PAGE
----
Suzanne Cook's .NET CLR Notes

Common Language Runtime Developer

June, 2003

  • Suzanne Cook's .NET CLR Notes


    At least for v2 and earlier, mscorlib.dll is a special case. That causes it and its types to be loaded differently from other assemblies. Loading Mscorlib.dll Without a Path It and the execution engine are so closely integrated that it's required that...
  • Suzanne Cook's .NET CLR Notes

    Assembly.CodeBase vs. Assembly.Location

    The CodeBase is a URL to the place where the file was found, while the Location is the path from where it was actually loaded. For example, if the assembly was downloaded from the internet, its CodeBase may start with "http://", but its Location may start...
  • Suzanne Cook's .NET CLR Notes

    Determining an Image’s CLR Version

    To get it programmatically, from managed code, use Assembly.ImageRuntimeVersion. From unmanaged, use mscoree.dll's GetFileVersion(). (From the command line, starting in v2.0, ildasm.exe will show it if you double-click on "MANIFEST" and look for "Metadata...
  • Suzanne Cook's .NET CLR Notes


    AppDomain.Load() is only meant to be called on AppDomain.CurrentDomain. (It's meant for interop callers only. They need a non-static method, and Assembly.Load() is static.) If you call it on a different AppDomain, if the assembly successfully loads in...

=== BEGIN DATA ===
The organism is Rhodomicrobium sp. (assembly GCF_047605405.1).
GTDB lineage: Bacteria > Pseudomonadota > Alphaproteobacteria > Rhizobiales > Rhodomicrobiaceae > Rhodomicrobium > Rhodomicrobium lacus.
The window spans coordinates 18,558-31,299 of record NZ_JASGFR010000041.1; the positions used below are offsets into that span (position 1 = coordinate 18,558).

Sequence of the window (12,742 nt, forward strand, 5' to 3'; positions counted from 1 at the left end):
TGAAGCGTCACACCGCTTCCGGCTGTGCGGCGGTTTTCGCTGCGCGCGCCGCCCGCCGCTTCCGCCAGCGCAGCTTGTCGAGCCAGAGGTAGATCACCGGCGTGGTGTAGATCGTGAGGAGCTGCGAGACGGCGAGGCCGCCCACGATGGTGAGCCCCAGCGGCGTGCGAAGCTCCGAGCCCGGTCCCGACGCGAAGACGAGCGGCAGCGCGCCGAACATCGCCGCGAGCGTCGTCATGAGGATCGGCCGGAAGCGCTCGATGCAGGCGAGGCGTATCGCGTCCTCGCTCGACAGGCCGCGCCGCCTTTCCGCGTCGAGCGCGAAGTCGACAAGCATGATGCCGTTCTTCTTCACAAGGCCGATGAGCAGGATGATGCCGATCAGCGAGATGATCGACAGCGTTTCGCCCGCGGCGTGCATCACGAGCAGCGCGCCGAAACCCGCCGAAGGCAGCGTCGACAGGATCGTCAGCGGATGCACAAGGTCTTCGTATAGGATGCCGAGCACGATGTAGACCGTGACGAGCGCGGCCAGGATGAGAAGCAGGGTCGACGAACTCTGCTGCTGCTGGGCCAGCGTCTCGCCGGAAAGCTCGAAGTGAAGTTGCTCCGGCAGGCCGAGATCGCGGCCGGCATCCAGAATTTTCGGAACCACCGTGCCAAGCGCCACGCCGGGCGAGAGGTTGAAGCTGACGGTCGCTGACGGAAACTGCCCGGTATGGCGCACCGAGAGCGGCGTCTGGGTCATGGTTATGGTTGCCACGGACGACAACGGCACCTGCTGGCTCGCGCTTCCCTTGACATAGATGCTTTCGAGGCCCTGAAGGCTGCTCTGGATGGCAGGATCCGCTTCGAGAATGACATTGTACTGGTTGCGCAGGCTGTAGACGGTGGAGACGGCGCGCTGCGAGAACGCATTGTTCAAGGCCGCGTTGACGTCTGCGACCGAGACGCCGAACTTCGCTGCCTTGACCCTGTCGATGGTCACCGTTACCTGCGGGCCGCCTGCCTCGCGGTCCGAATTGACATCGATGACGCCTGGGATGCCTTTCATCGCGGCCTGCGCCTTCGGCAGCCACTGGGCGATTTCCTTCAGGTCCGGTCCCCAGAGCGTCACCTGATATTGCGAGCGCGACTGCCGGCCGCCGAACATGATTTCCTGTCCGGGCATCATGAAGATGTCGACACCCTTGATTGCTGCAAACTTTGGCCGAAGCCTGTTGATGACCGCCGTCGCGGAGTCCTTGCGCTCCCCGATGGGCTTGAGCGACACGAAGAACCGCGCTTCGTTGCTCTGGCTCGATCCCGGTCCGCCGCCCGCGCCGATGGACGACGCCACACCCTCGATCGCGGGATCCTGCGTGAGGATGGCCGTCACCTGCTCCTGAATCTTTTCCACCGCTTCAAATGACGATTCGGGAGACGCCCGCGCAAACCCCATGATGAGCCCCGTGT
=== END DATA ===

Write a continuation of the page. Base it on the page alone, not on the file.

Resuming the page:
• Suzanne Cook's .NET CLR Notes

    Switching to the Load Context

    So, after checking out the binding context options , you've decided to switch your app to use the Load context. Now, you just need to figure out how to do it. Maybe it will be as simple as using Assembly.Load( assemblyDisplayName ) instead of Load...
  • Suzanne Cook's .NET CLR Notes

    Executing Code in Another AppDomain

    The easiest way to run code in another appdomain is to execute an assembly entrypoint using AppDomain.ExecuteAssembly() or (starting in v2.0) AppDomain.ExecuteAssemblyByName(). If you want to execute a method other than an assembly entrypoint, call...
  • Suzanne Cook's .NET CLR Notes

    App.Config Files

    By default, the application configuration file of the default appdomain (and other appdomains for v1.1 and later) is in the process exe’s directory and named the same as the process exe + ".config". This is true even if that exe is unmanaged. Also, note...
Page 1 of 1 (7 items)